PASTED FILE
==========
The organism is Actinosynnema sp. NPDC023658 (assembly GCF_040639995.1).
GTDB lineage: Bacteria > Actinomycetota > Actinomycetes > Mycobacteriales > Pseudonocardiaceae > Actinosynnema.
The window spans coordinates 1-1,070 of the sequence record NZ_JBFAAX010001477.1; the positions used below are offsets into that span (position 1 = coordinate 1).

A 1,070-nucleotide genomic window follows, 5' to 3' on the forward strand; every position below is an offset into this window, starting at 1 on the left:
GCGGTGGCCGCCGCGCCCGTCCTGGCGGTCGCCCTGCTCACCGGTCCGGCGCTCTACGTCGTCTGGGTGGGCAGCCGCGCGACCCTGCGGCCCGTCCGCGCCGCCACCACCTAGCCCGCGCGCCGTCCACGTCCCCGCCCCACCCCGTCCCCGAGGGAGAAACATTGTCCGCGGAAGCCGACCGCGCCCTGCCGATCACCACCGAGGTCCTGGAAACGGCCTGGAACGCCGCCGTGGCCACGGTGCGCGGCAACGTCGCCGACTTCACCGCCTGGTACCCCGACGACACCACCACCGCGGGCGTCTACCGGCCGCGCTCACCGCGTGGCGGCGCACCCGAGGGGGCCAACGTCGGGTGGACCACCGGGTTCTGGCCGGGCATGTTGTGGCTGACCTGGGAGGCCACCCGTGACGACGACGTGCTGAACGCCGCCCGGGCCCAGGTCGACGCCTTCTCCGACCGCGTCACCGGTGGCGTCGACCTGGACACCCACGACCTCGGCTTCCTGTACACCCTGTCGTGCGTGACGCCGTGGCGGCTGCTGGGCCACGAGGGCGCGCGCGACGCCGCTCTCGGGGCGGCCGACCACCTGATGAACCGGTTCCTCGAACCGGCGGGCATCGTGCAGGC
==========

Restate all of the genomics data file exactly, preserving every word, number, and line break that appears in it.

The organism is Actinosynnema sp. NPDC023658 (assembly GCF_040639995.1).
GTDB lineage: Bacteria > Actinomycetota > Actinomycetes > Mycobacteriales > Pseudonocardiaceae > Actinosynnema.
The window spans coordinates 1-1,070 of the sequence record NZ_JBFAAX010001477.1; the positions used below are offsets into that span (position 1 = coordinate 1).

A 1,070-nucleotide genomic window follows, 5' to 3' on the forward strand; every position below is an offset into this window, starting at 1 on the left:
GCGGTGGCCGCCGCGCCCGTCCTGGCGGTCGCCCTGCTCACCGGTCCGGCGCTCTACGTCGTCTGGGTGGGCAGCCGCGCGACCCTGCGGCCCGTCCGCGCCGCCACCACCTAGCCCGCGCGCCGTCCACGTCCCCGCCCCACCCCGTCCCCGAGGGAGAAACATTGTCCGCGGAAGCCGACCGCGCCCTGCCGATCACCACCGAGGTCCTGGAAACGGCCTGGAACGCCGCCGTGGCCACGGTGCGCGGCAACGTCGCCGACTTCACCGCCTGGTACCCCGACGACACCACCACCGCGGGCGTCTACCGGCCGCGCTCACCGCGTGGCGGCGCACCCGAGGGGGCCAACGTCGGGTGGACCACCGGGTTCTGGCCGGGCATGTTGTGGCTGACCTGGGAGGCCACCCGTGACGACGACGTGCTGAACGCCGCCCGGGCCCAGGTCGACGCCTTCTCCGACCGCGTCACCGGTGGCGTCGACCTGGACACCCACGACCTCGGCTTCCTGTACACCCTGTCGTGCGTGACGCCGTGGCGGCTGCTGGGCCACGAGGGCGCGCGCGACGCCGCTCTCGGGGCGGCCGACCACCTGATGAACCGGTTCCTCGAACCGGCGGGCATCGTGCAGGC